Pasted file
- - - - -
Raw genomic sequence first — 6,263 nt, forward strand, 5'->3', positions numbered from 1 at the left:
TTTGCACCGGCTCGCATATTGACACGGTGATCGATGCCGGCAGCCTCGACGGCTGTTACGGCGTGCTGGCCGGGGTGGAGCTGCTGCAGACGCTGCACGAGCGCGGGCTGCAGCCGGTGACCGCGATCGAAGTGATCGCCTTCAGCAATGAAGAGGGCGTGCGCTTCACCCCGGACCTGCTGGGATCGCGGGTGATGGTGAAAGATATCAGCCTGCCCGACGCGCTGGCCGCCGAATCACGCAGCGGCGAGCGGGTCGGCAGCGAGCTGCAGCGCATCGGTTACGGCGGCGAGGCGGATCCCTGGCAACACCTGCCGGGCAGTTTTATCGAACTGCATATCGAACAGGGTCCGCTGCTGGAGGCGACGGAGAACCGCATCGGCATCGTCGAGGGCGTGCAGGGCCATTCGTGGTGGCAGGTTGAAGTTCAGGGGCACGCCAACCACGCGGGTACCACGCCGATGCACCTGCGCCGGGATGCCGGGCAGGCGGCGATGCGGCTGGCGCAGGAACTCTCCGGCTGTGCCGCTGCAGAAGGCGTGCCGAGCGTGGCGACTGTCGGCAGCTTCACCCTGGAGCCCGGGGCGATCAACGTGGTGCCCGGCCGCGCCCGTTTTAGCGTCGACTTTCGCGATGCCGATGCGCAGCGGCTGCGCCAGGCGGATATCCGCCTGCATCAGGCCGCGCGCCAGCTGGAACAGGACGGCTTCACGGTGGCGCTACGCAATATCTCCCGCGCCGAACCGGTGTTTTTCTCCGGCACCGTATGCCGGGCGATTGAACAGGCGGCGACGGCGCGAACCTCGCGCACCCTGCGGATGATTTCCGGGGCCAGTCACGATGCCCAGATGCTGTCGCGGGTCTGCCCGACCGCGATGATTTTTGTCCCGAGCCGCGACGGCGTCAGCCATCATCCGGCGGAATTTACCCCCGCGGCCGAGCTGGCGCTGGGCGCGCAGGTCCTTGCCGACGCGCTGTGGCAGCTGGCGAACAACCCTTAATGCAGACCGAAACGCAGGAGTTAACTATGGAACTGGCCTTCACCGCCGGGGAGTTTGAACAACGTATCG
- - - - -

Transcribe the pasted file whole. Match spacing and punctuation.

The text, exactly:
Raw genomic sequence first — 6,263 nt, forward strand, 5'->3', positions numbered from 1 at the left:
TTTGCACCGGCTCGCATATTGACACGGTGATCGATGCCGGCAGCCTCGACGGCTGTTACGGCGTGCTGGCCGGGGTGGAGCTGCTGCAGACGCTGCACGAGCGCGGGCTGCAGCCGGTGACCGCGATCGAAGTGATCGCCTTCAGCAATGAAGAGGGCGTGCGCTTCACCCCGGACCTGCTGGGATCGCGGGTGATGGTGAAAGATATCAGCCTGCCCGACGCGCTGGCCGCCGAATCACGCAGCGGCGAGCGGGTCGGCAGCGAGCTGCAGCGCATCGGTTACGGCGGCGAGGCGGATCCCTGGCAACACCTGCCGGGCAGTTTTATCGAACTGCATATCGAACAGGGTCCGCTGCTGGAGGCGACGGAGAACCGCATCGGCATCGTCGAGGGCGTGCAGGGCCATTCGTGGTGGCAGGTTGAAGTTCAGGGGCACGCCAACCACGCGGGTACCACGCCGATGCACCTGCGCCGGGATGCCGGGCAGGCGGCGATGCGGCTGGCGCAGGAACTCTCCGGCTGTGCCGCTGCAGAAGGCGTGCCGAGCGTGGCGACTGTCGGCAGCTTCACCCTGGAGCCCGGGGCGATCAACGTGGTGCCCGGCCGCGCCCGTTTTAGCGTCGACTTTCGCGATGCCGATGCGCAGCGGCTGCGCCAGGCGGATATCCGCCTGCATCAGGCCGCGCGCCAGCTGGAACAGGACGGCTTCACGGTGGCGCTACGCAATATCTCCCGCGCCGAACCGGTGTTTTTCTCCGGCACCGTATGCCGGGCGATTGAACAGGCGGCGACGGCGCGAACCTCGCGCACCCTGCGGATGATTTCCGGGGCCAGTCACGATGCCCAGATGCTGTCGCGGGTCTGCCCGACCGCGATGATTTTTGTCCCGAGCCGCGACGGCGTCAGCCATCATCCGGCGGAATTTACCCCCGCGGCCGAGCTGGCGCTGGGCGCGCAGGTCCTTGCCGACGCGCTGTGGCAGCTGGCGAACAACCCTTAATGCAGACCGAAACGCAGGAGTTAACTATGGAACTGGCCTTCACCGCCGGGGAGTTTGAACAACGTATCG